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Tempering Chocolate

Working with chocolate you need to be a bit patient. Patience is therefore my very first piece of advice, especially tempering the chocolate. In terms of temperature when it comes to heating, crystallization, and cooling the chocolate, it varies. In this post, I summarize the temperature of processing the different kinds of chocolate.

Milk chocolate

  1. Heating: 40-45 degree Celsius.
  2. Crystallization: When the dark chocolate reaches 40-45 degree Celsius, remove from the heat and let it cool down to 27 degree Celsius. Then reheat it to 29-30 degree Celsius. Maximum temperature for reheating is 32.5 degree Celsius.
  3. Cooling: 8-12 degree Celsius.

Dark chocolate

  1. Heating: 45-50 degree Celsius.
  2. Crystallization: When the dark chocolate reaches 45-50 degree Celsius, remove from the heat and let it cool down to 27 degree Celsius. Then reheat it to 31-32 degree Celsius. Maximum temperature for reheating is 34.5 degree Celsius.
  3. Cooling: 8-12 degree Celsius.

White chocolate

  1. Heating: 45 degree Celsius.
  2. Crystallization: When the white chocolate reaches 45 degree Celsius, remove from the heat and let it cool down to 27 degree Celsius. Then reheat it to 28-29 degree Celsius. Maximum temperature for reheating is 31.5 degree Celsius.
  3. Cooling: 8-12 degree Celsius.
Note: This guideline is based on ‘Callebaut’ a famous Belgium chocolate brand.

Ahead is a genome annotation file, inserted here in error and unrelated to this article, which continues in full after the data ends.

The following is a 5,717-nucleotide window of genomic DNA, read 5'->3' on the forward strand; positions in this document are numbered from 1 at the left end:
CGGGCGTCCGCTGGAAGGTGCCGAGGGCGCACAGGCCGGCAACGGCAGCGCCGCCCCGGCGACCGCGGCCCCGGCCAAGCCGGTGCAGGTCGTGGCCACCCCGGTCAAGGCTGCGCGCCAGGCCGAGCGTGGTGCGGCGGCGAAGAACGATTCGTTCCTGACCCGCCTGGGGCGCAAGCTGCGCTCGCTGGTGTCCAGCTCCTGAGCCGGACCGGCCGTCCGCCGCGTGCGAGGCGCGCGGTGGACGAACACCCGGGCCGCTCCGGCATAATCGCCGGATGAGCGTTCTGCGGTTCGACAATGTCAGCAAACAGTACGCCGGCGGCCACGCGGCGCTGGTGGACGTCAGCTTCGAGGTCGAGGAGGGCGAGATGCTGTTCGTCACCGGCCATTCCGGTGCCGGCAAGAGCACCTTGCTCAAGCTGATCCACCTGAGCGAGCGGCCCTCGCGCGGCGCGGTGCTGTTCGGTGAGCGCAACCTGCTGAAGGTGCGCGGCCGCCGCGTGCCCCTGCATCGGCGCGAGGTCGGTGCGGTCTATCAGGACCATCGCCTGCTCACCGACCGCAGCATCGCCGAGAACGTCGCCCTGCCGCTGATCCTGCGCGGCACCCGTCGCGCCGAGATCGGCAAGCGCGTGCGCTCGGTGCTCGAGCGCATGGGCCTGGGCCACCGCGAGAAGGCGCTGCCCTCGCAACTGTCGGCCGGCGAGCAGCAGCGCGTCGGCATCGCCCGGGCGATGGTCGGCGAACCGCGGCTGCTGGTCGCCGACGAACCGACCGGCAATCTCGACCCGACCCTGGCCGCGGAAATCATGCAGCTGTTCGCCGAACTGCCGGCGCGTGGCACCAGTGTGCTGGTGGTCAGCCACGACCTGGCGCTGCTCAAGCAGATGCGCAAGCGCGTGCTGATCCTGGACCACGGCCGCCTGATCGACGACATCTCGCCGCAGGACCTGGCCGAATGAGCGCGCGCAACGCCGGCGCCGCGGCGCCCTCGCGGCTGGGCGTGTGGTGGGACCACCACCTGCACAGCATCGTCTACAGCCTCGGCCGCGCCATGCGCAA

Tips

The tricky part for processing chocolate is heating and crystallization. You must be extremely cautious about the temperature. Heating chocolate with double boiler may take long time. You have to continuously stir the chocolate because the heat comes from the bottom.  Before the chocolate reaches the maximum heating temperature by 0.1 degree Celsius, remove from the heat immediately. The heat is still collected in the chocolate, and slightly increases by 0.1 degree Celsius. This way, you are making sure that the temperature will not exceed the maximum limit.

You can keep the left over chocolate by leaving it cooled down at the room temperature. Once the chocolate becomes harder, you can keep it in a clean container and store in a dry and cool place.  You can reuse the left over chocolate by heating it up again to its maximum reheat temperature instead of the heating temperature. Then you can continue the same process as you did with the new chocolate.

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